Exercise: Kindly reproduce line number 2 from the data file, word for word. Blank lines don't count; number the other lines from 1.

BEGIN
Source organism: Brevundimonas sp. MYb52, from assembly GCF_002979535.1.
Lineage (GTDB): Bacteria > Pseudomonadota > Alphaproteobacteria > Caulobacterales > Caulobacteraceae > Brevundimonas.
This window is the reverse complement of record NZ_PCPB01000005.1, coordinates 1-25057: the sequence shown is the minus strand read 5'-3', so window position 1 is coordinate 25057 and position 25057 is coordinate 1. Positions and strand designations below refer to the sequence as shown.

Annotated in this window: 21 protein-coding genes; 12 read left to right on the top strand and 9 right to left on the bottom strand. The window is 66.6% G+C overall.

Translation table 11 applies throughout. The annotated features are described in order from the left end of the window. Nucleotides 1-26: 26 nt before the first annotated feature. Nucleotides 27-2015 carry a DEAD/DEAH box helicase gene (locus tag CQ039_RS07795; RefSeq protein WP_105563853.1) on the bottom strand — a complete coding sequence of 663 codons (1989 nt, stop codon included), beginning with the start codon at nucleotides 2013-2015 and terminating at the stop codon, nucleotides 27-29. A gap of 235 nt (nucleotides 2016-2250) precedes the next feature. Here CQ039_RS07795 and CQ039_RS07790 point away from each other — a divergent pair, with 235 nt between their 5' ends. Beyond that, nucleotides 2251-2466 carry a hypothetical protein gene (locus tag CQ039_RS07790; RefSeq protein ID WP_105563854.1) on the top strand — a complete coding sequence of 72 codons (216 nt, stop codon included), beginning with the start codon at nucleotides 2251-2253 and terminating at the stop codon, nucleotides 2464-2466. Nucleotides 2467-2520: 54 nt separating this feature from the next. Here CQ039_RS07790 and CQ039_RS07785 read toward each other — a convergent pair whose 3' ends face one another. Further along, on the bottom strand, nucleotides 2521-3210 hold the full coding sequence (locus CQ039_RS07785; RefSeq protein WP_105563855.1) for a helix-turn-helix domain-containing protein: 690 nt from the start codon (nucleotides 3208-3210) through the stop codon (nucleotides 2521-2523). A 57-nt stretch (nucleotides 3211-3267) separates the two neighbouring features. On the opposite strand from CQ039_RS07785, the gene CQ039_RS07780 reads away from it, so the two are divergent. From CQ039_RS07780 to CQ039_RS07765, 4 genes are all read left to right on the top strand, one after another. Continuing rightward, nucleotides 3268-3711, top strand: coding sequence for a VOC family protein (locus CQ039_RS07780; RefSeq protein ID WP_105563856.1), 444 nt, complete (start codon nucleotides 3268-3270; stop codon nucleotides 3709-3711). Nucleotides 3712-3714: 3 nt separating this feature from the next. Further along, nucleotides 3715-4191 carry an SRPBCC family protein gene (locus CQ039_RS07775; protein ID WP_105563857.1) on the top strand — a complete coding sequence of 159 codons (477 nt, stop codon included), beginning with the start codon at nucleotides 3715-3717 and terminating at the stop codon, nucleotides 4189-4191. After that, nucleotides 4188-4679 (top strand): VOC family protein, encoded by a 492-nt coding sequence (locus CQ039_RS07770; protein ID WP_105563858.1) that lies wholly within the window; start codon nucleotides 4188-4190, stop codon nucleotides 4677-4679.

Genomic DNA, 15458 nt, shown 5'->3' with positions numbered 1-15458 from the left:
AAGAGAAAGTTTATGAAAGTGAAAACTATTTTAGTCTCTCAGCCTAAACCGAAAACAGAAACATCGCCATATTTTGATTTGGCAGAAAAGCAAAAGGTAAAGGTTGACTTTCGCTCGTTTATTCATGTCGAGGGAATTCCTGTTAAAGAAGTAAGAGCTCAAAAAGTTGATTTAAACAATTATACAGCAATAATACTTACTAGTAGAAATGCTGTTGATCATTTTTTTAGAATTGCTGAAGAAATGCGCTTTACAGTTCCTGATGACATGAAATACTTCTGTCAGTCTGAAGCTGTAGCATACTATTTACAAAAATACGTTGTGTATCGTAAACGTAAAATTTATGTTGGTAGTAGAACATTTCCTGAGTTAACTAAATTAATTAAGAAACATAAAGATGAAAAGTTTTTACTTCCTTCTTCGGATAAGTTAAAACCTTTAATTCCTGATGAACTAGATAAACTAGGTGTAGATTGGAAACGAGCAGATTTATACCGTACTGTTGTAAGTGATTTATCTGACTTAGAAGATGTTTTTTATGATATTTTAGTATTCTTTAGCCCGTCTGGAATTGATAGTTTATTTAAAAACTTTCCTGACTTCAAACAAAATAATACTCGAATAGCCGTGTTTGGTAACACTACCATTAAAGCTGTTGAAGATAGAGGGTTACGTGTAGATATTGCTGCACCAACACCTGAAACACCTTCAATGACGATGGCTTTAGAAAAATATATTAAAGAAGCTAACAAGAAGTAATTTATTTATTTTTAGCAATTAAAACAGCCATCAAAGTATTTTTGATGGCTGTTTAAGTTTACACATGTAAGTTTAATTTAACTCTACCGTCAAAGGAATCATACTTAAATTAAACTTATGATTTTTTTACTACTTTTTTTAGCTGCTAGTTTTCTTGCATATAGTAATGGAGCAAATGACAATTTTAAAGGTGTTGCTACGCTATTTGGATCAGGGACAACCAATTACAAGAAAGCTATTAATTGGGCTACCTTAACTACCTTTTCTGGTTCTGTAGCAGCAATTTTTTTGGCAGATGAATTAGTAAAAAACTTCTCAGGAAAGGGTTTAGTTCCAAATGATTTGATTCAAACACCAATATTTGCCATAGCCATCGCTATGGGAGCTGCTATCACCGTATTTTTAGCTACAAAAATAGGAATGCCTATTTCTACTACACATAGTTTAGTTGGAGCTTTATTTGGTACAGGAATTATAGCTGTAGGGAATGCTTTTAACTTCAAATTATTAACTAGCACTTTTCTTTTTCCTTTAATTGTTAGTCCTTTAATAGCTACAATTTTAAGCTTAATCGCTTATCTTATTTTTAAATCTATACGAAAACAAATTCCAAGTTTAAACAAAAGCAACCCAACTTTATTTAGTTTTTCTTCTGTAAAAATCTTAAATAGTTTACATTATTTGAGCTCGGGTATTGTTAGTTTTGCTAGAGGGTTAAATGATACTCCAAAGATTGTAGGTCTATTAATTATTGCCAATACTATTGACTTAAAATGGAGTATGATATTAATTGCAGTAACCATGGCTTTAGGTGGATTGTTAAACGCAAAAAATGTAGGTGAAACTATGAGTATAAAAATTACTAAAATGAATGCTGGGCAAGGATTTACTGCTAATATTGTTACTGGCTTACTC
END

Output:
Lineage (GTDB): Bacteria > Pseudomonadota > Alphaproteobacteria > Caulobacterales > Caulobacteraceae > Brevundimonas.